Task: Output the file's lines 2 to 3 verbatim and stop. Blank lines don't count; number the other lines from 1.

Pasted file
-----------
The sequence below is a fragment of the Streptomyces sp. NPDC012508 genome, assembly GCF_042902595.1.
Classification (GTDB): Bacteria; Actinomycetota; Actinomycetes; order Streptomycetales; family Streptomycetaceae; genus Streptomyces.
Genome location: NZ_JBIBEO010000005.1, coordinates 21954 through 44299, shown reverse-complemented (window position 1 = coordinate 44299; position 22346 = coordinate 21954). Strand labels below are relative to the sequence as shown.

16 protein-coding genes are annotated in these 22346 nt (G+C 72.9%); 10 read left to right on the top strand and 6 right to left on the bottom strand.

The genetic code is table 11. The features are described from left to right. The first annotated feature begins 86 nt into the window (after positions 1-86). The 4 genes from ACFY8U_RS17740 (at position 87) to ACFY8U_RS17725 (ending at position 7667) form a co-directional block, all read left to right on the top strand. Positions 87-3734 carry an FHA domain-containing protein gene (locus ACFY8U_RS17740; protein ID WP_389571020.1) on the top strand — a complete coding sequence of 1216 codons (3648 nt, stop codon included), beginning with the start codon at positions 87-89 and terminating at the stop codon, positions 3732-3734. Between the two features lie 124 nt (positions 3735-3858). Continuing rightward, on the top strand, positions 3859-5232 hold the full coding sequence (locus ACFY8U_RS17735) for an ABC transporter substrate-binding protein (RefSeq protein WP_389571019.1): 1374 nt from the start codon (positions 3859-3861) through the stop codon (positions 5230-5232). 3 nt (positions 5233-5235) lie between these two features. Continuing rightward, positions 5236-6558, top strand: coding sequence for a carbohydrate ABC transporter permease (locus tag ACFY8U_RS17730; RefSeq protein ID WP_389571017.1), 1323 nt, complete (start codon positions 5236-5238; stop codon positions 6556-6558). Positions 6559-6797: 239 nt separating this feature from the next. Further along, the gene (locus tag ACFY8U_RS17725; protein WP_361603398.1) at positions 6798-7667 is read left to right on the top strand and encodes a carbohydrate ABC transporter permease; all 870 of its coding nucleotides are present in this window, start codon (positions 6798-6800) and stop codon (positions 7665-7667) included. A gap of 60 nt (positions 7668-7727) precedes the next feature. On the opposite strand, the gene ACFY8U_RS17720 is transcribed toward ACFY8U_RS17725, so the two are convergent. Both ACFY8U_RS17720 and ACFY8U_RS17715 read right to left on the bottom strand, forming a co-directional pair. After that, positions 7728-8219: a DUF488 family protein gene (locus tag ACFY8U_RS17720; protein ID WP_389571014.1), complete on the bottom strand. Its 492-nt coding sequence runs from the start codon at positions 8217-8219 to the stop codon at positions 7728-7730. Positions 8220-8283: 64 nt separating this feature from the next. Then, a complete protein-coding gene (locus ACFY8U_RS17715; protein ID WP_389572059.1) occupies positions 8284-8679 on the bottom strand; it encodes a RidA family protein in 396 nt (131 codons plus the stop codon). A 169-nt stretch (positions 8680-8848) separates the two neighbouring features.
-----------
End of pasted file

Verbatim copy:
Classification (GTDB): Bacteria; Actinomycetota; Actinomycetes; order Streptomycetales; family Streptomycetaceae; genus Streptomyces.
Genome location: NZ_JBIBEO010000005.1, coordinates 21954 through 44299, shown reverse-complemented (window position 1 = coordinate 44299; position 22346 = coordinate 21954). Strand labels below are relative to the sequence as shown.